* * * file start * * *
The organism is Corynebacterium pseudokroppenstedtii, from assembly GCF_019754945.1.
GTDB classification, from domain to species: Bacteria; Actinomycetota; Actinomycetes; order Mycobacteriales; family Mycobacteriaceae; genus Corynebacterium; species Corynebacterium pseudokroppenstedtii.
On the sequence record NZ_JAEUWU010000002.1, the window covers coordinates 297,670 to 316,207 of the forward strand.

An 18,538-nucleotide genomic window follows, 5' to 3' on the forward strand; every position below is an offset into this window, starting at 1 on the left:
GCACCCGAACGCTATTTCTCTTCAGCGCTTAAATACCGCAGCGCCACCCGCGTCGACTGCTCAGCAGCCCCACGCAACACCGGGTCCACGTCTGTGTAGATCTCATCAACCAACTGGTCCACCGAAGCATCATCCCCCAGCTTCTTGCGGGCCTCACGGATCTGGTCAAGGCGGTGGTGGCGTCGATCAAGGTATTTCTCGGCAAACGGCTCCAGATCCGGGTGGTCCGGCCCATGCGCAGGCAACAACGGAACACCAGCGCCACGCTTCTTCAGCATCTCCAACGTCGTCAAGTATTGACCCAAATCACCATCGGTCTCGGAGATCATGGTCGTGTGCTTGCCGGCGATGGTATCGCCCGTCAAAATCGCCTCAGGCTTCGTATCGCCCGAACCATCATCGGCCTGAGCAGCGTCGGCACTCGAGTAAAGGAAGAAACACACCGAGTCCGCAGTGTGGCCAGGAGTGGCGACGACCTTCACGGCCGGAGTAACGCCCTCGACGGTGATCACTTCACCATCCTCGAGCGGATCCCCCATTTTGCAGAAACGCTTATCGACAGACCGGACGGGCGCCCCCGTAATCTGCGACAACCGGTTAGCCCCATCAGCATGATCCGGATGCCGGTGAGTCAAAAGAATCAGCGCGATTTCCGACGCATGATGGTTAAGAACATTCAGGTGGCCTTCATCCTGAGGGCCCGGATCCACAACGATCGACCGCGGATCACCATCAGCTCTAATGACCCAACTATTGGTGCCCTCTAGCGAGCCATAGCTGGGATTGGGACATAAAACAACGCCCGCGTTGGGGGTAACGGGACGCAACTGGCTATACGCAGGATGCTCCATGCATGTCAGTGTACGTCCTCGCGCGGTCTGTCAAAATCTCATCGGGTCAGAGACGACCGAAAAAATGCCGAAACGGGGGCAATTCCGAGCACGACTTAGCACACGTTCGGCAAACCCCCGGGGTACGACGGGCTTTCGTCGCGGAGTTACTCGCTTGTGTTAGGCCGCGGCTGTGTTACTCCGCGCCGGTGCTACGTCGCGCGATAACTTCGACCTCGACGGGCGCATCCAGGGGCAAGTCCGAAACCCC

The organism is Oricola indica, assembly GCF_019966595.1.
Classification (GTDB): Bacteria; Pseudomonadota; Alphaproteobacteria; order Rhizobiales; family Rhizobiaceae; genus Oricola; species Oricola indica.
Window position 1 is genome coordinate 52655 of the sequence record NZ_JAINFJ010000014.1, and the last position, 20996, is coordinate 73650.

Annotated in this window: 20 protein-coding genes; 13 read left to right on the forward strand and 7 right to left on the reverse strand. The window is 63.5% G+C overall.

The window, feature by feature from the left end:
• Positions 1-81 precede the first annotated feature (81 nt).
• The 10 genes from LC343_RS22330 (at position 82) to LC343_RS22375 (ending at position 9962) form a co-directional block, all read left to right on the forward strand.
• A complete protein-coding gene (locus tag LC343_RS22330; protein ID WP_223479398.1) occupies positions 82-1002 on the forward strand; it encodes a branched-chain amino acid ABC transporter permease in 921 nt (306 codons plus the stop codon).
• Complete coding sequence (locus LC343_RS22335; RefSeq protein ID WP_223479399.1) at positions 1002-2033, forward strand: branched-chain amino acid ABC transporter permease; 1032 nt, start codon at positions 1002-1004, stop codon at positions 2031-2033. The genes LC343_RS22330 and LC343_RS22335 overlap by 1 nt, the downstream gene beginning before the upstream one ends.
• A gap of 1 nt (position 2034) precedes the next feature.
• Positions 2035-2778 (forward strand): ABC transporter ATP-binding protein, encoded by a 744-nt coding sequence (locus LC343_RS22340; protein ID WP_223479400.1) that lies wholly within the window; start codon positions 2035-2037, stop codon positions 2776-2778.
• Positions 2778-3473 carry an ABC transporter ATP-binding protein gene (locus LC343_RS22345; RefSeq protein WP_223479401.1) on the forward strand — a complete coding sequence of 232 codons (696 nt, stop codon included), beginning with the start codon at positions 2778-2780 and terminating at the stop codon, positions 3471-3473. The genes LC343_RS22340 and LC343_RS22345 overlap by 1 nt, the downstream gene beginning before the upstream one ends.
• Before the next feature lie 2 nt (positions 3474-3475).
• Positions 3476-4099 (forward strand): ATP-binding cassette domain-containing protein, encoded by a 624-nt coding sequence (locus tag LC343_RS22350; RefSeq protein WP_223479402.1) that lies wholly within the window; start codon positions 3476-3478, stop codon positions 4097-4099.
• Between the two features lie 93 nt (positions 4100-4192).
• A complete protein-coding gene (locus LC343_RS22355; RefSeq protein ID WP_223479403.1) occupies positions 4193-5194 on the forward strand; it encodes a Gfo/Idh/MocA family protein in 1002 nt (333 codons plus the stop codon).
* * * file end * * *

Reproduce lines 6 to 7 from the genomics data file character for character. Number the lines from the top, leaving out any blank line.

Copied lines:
The organism is Oricola indica, assembly GCF_019966595.1.
Classification (GTDB): Bacteria; Pseudomonadota; Alphaproteobacteria; order Rhizobiales; family Rhizobiaceae; genus Oricola; species Oricola indica.